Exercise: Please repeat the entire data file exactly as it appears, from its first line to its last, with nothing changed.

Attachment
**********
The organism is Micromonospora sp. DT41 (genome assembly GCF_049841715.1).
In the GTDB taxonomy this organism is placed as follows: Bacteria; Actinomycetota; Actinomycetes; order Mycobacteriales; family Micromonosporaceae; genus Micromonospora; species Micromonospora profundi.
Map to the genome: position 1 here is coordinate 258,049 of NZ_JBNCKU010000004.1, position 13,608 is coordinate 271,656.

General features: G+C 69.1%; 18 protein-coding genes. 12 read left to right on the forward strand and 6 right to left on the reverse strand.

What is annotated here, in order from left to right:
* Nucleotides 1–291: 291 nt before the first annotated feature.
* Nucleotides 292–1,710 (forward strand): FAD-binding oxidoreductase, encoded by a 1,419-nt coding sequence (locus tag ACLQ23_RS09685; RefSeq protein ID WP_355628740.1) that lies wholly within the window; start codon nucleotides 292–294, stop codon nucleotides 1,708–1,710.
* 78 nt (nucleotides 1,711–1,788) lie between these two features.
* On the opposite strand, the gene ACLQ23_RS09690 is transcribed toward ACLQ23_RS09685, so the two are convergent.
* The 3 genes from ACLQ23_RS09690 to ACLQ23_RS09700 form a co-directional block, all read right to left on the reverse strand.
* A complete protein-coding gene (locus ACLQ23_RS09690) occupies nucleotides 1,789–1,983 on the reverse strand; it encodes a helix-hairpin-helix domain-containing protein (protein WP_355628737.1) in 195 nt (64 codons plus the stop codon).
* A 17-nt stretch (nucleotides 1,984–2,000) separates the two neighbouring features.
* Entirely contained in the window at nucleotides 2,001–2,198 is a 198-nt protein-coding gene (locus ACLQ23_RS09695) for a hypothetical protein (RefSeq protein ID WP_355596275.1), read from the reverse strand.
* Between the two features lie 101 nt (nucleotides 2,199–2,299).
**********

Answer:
The organism is Micromonospora sp. DT41 (genome assembly GCF_049841715.1).
In the GTDB taxonomy this organism is placed as follows: Bacteria; Actinomycetota; Actinomycetes; order Mycobacteriales; family Micromonosporaceae; genus Micromonospora; species Micromonospora profundi.
Map to the genome: position 1 here is coordinate 258,049 of NZ_JBNCKU010000004.1, position 13,608 is coordinate 271,656.

General features: G+C 69.1%; 18 protein-coding genes. 12 read left to right on the forward strand and 6 right to left on the reverse strand.

What is annotated here, in order from left to right:
* Nucleotides 1–291: 291 nt before the first annotated feature.
* Nucleotides 292–1,710 (forward strand): FAD-binding oxidoreductase, encoded by a 1,419-nt coding sequence (locus tag ACLQ23_RS09685; RefSeq protein ID WP_355628740.1) that lies wholly within the window; start codon nucleotides 292–294, stop codon nucleotides 1,708–1,710.
* 78 nt (nucleotides 1,711–1,788) lie between these two features.
* On the opposite strand, the gene ACLQ23_RS09690 is transcribed toward ACLQ23_RS09685, so the two are convergent.
* The 3 genes from ACLQ23_RS09690 to ACLQ23_RS09700 form a co-directional block, all read right to left on the reverse strand.
* A complete protein-coding gene (locus ACLQ23_RS09690) occupies nucleotides 1,789–1,983 on the reverse strand; it encodes a helix-hairpin-helix domain-containing protein (protein WP_355628737.1) in 195 nt (64 codons plus the stop codon).
* A 17-nt stretch (nucleotides 1,984–2,000) separates the two neighbouring features.
* Entirely contained in the window at nucleotides 2,001–2,198 is a 198-nt protein-coding gene (locus ACLQ23_RS09695) for a hypothetical protein (RefSeq protein ID WP_355596275.1), read from the reverse strand.
* Between the two features lie 101 nt (nucleotides 2,199–2,299).